Langston Hughes once wrote, "Looks like what drives me crazy don't have no effect on you. But I'm gonna keep on at it 'til it drives you crazy, too." That poem could serve as a mission statement for the Ferguson-based, youth-led organization Lost Voices. The ad hoc group came together in response to the fatal police shooting of Michael Brown. Its members didn't know each other before the August 9 killing. They united after seeing one another almost daily on the front lines of protests.
Almost every day Lost Voices members hold a 7 p.m. demonstration and sleep outside in protest. They do traditional community work such as voter registration and public speaking. But they're also experts at using social media to spread on-the-ground news, share strong messages and connect people. Some have endured tear gas and bullets. Some have lost their jobs. But like many grassroots groups, Lost Voices does its work unfunded. They count on support from their community and beyond.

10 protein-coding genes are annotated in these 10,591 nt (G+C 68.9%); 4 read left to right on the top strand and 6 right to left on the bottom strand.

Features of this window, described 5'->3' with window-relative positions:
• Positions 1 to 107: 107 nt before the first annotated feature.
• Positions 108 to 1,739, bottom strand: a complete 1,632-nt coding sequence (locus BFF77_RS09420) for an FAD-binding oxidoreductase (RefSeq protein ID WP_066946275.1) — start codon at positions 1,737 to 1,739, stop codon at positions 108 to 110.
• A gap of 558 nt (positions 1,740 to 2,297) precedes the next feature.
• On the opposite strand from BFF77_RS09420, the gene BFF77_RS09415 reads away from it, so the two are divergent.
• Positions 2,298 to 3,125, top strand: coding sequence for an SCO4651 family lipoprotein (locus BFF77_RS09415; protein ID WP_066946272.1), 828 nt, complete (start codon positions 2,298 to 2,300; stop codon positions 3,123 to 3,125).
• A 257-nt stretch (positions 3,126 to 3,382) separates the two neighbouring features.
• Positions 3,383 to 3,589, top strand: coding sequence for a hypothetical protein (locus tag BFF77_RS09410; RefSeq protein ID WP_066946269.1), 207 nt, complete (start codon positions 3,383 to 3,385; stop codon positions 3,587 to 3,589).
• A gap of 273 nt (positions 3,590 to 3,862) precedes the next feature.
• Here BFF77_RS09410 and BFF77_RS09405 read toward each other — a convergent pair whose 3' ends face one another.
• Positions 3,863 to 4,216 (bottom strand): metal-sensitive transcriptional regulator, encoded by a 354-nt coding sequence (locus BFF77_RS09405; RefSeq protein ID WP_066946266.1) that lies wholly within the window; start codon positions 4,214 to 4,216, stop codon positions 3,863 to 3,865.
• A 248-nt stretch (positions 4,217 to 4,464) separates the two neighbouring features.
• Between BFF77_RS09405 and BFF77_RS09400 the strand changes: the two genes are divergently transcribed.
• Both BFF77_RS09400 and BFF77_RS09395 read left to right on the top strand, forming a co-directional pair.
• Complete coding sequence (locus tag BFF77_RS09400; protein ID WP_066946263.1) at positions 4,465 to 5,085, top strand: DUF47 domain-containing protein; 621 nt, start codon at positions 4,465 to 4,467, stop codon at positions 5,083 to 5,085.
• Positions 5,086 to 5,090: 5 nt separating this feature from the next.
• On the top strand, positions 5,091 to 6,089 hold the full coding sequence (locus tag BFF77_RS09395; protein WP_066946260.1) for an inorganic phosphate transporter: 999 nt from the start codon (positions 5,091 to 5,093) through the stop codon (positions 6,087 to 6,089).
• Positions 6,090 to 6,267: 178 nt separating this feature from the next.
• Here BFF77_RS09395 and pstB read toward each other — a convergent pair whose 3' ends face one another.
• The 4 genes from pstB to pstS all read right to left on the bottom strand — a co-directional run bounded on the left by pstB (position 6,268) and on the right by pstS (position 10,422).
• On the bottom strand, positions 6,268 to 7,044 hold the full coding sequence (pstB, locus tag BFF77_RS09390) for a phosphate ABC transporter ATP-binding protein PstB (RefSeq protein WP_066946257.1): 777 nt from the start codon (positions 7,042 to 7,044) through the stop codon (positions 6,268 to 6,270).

Here, Lost Voices members Cheyenne Green, Dasha Jones, Melissa McKinnies and Meldon Moffitt talk about the Darren Wilson grand jury, police accountability--and how they sometimes feel like they can't breathe.